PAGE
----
Analysis of the evolutionary dynamics of colorectal cancer metastasis through a novel analytic approach provides quantitative in vivo evidence that early disseminated cancer cells can seed distant metastases before the carcinoma is clinically detectable. By delineation of the timing of metastasis, drivers of this lethal process and potential biomarkers to guide patient stratification can be identified. The dandelion seeds represent the early cancer cells that can seed metastases.
By Hu et al.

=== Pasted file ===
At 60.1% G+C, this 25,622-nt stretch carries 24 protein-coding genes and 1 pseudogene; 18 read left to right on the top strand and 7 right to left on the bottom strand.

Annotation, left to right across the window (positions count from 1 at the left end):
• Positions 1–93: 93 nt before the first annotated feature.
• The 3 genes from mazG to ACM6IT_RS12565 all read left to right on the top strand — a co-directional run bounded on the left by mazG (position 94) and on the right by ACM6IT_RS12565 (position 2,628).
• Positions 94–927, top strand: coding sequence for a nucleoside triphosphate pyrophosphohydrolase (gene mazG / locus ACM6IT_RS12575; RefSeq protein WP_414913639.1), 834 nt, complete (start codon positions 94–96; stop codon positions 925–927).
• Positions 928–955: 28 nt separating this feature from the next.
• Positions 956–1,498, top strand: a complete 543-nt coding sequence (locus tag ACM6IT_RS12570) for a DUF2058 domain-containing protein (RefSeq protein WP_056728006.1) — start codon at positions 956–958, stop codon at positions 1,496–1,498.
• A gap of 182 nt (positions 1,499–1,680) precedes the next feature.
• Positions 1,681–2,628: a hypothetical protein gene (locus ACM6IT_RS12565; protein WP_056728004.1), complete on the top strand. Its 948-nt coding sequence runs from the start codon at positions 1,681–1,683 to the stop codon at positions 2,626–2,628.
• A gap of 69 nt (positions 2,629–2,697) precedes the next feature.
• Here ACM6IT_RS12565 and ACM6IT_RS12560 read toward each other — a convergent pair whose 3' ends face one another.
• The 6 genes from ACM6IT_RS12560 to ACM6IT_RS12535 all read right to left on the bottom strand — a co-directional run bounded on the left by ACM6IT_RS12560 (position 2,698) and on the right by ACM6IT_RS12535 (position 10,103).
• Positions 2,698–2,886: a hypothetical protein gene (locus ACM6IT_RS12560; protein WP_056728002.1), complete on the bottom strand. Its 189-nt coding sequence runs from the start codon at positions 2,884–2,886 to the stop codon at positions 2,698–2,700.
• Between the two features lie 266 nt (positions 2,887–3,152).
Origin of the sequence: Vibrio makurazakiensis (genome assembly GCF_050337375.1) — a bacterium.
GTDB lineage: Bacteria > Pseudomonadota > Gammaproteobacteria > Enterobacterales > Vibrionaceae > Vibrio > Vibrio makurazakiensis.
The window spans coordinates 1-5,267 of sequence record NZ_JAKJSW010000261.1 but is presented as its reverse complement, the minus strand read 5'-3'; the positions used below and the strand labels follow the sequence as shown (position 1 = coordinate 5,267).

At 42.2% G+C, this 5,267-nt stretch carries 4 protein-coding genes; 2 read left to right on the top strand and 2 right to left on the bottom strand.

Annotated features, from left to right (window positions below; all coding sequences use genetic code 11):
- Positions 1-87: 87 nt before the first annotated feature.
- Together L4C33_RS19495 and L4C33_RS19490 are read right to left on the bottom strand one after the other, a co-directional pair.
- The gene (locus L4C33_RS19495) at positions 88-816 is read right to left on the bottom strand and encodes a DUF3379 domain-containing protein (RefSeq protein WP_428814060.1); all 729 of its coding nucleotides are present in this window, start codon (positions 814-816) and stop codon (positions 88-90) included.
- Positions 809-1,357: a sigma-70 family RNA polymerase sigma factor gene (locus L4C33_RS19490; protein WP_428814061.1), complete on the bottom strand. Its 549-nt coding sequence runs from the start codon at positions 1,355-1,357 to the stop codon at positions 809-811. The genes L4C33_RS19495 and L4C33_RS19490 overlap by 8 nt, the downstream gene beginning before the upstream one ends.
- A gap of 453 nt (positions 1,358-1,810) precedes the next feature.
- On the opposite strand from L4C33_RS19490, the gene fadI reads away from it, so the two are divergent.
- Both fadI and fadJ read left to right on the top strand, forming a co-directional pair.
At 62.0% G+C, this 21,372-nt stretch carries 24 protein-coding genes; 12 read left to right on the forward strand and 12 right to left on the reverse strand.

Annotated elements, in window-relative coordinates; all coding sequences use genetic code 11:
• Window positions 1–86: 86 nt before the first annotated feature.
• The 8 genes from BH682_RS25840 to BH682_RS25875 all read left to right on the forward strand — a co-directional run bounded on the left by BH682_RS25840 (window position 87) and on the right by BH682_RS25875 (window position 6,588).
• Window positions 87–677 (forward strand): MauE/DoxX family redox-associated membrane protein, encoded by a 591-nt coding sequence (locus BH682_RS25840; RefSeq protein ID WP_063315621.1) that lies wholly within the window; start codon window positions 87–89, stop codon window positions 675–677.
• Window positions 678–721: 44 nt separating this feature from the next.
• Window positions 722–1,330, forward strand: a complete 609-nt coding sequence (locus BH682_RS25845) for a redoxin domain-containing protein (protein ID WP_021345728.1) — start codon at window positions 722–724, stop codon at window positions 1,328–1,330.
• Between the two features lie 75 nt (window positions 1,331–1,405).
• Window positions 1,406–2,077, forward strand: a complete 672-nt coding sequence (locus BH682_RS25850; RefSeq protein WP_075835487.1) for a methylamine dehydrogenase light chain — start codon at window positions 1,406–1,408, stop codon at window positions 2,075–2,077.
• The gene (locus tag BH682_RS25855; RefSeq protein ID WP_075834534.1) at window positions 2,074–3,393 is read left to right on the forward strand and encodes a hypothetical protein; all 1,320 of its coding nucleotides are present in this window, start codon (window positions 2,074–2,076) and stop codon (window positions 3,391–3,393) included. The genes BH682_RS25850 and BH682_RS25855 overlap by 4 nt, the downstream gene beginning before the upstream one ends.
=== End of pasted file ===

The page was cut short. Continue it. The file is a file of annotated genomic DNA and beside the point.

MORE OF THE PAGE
Both the timing and molecular determinants of metastasis are unknown, hindering treatment and prevention efforts. Here we characterize the evolutionary dynamics of this lethal process by analyzing exome-sequencing data from 118 biopsies from 23 patients with colorectal cancer with metastases to the liver or brain. The data show that the genomic divergence between the primary tumor and metastasis is low and that canonical driver genes were acquired early. Analysis within a spatial tumor growth model and statistical inference framework indicates that early disseminated cells commonly (81%, 17 out of 21 evaluable patients) seed metastases while the carcinoma is clinically undetectable (typically, less than 0.01 cm3). We validated the association between early drivers and metastasis in an independent cohort of 2,751 colorectal cancers, demonstrating their utility as biomarkers of metastasis. This conceptual and analytical framework provides quantitative in vivo evidence that systemic spread can occur early in colorectal cancer and illuminates strategies for patient stratification and therapeutic targeting of the canonical drivers of tumorigenesis.